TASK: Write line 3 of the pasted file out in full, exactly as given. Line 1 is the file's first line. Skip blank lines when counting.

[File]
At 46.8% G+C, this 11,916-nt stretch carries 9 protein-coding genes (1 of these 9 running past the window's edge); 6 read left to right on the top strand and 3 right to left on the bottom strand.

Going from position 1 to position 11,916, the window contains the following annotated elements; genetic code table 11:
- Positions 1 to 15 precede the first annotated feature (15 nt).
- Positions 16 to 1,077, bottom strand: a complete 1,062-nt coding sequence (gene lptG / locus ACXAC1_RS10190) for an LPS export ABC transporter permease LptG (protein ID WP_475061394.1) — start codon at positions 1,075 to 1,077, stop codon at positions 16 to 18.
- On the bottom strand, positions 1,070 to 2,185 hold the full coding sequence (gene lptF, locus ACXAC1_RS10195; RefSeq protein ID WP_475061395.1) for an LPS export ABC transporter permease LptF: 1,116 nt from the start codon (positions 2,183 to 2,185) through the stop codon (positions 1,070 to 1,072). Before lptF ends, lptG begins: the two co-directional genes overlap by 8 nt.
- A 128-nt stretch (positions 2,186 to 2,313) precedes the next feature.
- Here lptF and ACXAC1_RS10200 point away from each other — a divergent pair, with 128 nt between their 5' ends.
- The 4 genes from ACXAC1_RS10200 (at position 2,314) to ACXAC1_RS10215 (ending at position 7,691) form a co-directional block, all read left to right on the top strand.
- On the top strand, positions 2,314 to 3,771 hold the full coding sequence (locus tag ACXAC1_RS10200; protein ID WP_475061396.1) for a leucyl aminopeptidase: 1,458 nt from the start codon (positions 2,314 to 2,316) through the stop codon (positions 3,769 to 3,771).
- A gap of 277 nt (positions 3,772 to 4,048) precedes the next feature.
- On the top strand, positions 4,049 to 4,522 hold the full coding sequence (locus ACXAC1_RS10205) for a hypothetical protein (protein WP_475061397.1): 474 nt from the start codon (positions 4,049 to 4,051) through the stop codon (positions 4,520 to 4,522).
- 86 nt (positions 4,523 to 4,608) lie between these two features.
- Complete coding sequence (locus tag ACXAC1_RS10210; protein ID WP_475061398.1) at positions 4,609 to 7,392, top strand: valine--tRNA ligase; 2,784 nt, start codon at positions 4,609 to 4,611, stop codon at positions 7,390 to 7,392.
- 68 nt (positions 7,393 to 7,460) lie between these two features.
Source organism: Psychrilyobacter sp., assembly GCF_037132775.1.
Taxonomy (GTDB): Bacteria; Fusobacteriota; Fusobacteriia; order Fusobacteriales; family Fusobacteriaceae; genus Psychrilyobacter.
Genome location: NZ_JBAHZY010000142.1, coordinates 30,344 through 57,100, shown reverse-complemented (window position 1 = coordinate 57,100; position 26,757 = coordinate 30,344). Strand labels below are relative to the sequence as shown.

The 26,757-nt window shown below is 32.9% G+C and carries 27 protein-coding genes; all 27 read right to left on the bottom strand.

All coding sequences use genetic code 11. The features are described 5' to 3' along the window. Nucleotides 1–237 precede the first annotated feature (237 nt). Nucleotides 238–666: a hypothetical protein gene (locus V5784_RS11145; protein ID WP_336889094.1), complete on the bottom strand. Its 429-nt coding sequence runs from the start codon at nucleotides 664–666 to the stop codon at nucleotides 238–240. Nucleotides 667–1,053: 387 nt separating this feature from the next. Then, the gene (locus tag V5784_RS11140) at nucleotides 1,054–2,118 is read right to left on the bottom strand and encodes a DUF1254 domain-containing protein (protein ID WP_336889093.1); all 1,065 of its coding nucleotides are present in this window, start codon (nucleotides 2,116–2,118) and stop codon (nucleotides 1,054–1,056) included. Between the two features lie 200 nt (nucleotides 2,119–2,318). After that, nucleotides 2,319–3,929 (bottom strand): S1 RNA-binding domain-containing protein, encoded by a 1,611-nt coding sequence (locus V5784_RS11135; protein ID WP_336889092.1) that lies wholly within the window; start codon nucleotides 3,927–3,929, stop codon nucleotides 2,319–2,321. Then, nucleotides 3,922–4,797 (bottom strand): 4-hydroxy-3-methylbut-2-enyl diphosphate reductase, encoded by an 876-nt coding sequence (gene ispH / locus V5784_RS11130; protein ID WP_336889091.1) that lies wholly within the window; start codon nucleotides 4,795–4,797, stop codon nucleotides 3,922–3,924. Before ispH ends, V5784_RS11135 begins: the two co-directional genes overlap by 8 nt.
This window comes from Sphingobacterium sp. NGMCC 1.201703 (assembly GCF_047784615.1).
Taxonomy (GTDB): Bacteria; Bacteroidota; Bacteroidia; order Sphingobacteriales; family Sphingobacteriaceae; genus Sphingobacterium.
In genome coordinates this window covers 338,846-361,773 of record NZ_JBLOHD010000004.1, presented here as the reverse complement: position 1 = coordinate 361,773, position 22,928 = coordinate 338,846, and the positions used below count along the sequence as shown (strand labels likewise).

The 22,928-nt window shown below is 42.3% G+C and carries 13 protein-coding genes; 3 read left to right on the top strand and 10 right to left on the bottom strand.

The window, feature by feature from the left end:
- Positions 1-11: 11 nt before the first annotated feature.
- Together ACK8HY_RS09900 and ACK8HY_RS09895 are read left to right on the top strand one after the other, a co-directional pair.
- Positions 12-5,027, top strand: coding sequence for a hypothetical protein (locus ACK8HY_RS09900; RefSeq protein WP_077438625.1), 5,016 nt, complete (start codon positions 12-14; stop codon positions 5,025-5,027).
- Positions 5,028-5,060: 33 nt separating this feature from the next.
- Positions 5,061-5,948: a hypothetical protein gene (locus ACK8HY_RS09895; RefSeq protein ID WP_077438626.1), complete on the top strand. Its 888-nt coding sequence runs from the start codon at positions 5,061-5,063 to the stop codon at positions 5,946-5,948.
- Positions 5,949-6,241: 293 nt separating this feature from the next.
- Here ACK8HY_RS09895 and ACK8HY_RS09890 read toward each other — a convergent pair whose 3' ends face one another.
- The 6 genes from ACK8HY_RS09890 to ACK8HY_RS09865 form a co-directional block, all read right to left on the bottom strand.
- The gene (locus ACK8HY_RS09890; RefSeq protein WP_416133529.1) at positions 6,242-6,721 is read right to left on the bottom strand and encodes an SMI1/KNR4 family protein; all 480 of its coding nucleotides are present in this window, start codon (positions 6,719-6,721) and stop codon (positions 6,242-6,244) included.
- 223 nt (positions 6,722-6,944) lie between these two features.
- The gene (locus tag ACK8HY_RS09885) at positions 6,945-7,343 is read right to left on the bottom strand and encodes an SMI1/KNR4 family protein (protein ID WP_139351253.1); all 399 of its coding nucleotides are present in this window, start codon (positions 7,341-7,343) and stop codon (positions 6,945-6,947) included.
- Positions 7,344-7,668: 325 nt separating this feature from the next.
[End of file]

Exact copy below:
- Positions 1 to 15 precede the first annotated feature (15 nt).